Sunday, August 31, 2008


Man, can the woman sing! I recently 'rediscovered' Brenda Lee's version of "Some Of These Days".....WOW, WHAT A VOICE!! I listened to it like 15 times in a row!! Brought back some good memories.

The above came to me in a recent e-mail from a dear, old friend of mine. (OK, yes, once upon a time, she was MORE than a “friend”; and no, she’s not really that old. Heck, she’s younger than I am… and nicer, too.)

The “Dear, Un-Old Friend” was referring to the self-titled BRENDA LEE album of 1991. And the “memories” she was referring to was when she and I went to Normandie Casino in Gardena, California, on April 14, 1992, to see “Little Miss Dynamite” perform live. (Brenda did the coolest thing I ever saw at a concert: she walked out into the audience and posed with lucky males in the theater while a roadie took photos with a Polaroid Instant camera, giving the developing photo to the lucky bloke while Brenda went on to select the next lucky bloke to pose with. Unfortunately, I wasn’t a lucky bloke, but it wasn’t for a lack of my “Dear, Un-Old Friend’s” waving to Brenda and pointing at me.)

Anyway, shortly after getting her welcome e-mail, I went through my box of dozens and dozens of old cassette tapes to drag out some neglected Brenda Lee tunes. And while I was plowing through the box, I came across a relic: It was a cassette from September, 1987 titled “WHAT I IMAGINE AND WHAT IMAGINES ME.” Flashback . . .

The movie industry newspaper VARIETY had this to say on Thursday, July 20, 1989:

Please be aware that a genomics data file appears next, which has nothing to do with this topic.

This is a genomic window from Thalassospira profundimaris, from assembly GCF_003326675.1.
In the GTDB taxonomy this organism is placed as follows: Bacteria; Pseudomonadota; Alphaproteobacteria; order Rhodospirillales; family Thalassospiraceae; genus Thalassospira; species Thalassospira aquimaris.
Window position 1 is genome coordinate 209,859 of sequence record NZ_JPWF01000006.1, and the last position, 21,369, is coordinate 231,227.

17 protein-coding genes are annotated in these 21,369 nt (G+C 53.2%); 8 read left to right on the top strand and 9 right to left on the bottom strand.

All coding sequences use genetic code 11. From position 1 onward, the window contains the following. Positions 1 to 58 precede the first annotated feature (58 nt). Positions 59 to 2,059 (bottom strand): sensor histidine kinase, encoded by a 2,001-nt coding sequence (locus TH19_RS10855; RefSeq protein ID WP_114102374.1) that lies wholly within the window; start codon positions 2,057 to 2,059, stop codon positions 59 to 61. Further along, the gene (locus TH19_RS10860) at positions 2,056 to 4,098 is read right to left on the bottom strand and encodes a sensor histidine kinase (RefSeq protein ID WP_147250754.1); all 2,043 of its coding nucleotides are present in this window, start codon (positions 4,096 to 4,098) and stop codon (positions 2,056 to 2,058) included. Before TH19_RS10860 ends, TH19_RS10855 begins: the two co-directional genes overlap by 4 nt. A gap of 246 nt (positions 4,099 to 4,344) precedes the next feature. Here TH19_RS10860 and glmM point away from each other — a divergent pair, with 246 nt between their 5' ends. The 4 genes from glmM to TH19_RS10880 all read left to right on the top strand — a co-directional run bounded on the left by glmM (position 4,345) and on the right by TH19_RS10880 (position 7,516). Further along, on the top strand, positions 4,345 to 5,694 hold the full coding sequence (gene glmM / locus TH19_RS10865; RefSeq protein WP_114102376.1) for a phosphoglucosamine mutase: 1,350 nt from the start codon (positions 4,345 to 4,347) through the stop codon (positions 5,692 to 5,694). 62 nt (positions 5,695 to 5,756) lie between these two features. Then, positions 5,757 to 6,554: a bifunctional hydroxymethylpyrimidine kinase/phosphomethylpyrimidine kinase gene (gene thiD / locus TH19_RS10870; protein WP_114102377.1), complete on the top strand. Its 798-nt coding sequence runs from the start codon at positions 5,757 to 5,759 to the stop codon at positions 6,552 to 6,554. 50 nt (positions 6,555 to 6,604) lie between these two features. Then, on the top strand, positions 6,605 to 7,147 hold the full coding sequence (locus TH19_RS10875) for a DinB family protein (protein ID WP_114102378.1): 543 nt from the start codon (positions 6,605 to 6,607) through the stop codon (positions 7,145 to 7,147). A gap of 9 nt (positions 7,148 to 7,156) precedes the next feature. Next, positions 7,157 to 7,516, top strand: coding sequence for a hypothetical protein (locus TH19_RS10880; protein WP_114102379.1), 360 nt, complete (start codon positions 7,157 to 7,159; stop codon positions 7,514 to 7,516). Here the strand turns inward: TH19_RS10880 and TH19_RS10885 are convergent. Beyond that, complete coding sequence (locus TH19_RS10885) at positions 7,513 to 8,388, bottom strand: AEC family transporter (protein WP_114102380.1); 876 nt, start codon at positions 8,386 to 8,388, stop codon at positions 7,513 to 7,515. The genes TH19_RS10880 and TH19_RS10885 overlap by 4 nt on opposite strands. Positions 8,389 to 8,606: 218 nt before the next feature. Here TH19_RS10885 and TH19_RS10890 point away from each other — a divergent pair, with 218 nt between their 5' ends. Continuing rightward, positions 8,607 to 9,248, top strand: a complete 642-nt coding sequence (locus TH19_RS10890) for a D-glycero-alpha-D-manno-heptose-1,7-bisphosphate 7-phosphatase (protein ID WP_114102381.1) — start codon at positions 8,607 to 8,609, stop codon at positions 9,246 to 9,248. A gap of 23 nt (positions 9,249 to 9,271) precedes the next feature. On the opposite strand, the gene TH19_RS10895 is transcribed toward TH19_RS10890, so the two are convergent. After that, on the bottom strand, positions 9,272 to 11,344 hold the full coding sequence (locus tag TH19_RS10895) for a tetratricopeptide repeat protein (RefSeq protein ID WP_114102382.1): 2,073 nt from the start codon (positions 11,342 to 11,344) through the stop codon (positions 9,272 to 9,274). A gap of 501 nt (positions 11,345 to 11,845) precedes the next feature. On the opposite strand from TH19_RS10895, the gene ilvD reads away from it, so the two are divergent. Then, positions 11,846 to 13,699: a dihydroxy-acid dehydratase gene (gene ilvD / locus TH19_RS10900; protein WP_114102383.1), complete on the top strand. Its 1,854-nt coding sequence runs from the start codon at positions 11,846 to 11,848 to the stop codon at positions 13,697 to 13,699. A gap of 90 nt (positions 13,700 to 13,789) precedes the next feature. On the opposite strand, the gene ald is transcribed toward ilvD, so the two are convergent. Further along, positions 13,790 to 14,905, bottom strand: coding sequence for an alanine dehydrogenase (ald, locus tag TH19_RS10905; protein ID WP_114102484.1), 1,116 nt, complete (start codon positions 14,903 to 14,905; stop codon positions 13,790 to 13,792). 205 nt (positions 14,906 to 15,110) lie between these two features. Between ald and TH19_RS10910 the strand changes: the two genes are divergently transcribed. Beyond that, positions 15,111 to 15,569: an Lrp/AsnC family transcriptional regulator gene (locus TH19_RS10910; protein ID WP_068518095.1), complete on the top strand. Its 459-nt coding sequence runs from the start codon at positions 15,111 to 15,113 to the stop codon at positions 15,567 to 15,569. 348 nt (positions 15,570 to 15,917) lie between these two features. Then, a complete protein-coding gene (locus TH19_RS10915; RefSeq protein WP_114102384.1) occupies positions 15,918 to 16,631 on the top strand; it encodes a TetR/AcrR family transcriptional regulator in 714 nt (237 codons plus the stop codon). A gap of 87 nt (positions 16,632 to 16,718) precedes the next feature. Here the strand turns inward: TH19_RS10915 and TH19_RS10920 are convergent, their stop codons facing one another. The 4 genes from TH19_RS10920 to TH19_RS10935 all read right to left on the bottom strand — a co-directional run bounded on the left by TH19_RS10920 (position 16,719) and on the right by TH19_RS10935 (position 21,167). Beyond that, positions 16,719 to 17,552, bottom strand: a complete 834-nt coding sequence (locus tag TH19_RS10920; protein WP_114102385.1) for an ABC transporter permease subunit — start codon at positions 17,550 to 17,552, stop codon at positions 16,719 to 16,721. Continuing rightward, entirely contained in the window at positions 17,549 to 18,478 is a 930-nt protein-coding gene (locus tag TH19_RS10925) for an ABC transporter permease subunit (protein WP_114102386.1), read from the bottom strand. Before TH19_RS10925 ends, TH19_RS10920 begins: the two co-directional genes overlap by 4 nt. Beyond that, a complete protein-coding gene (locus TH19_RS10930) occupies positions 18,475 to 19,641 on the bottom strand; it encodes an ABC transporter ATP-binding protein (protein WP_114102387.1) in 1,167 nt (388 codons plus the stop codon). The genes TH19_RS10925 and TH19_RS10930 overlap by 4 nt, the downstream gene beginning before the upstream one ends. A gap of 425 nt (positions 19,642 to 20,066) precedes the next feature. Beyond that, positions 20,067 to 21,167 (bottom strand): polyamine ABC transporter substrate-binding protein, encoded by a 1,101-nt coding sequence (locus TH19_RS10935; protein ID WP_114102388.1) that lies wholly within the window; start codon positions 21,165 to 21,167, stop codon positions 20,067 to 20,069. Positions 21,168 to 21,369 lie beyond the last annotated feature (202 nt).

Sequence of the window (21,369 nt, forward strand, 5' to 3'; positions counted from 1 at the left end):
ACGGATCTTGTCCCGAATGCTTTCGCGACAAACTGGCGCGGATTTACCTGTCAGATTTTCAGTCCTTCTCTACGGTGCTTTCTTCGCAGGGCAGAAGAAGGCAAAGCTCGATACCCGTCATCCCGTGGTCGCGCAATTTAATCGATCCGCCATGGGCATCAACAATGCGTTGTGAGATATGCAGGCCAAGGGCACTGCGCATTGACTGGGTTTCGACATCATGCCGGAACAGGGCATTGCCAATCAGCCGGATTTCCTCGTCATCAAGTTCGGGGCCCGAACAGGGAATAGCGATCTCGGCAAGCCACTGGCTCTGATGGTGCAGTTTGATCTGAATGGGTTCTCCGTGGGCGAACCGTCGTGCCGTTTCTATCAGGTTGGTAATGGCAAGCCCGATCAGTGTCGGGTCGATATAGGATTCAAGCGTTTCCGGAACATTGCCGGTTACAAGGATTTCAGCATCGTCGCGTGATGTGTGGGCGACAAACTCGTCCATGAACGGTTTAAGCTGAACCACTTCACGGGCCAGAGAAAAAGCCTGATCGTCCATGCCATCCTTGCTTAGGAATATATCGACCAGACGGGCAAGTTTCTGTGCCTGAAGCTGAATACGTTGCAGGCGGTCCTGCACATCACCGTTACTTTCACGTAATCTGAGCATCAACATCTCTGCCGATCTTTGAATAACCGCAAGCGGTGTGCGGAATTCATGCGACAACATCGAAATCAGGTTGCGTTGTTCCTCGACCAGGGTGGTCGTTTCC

Martin Brumer, a 28-year-old actor who’s appeared in “Days Of Our Lives” and “ChiPs”, was killed Tuesday when a car being chased by police ran a red light and struck Brumer’s car at the intersection of Arlington Ave. and Washington Blvd. in L.A.

The driver of the other car, robbery suspect [*name deleted*] fled the scene of the accident on foot but was arrested by officers two blocks away. Police said the 19-year-old from Inglewood has been booked on suspicion of murder.

A second suspect who was driving another car is still being sought by police.

There was an even more extensive article appearing in the Metro section of the July 20, 1989 LOS ANGELES TIMES newspaper, with an accompanying photo of the accident scene and a publicity still of Mr. Brumer in an inset:


In one of his first paying roles as an actor, Martin Brumer was a bank robber in an episode of the television series “ChiPs.” In the last role of his fledgling career, he played a burglar in the 1988 movie “Chrome Hearts.”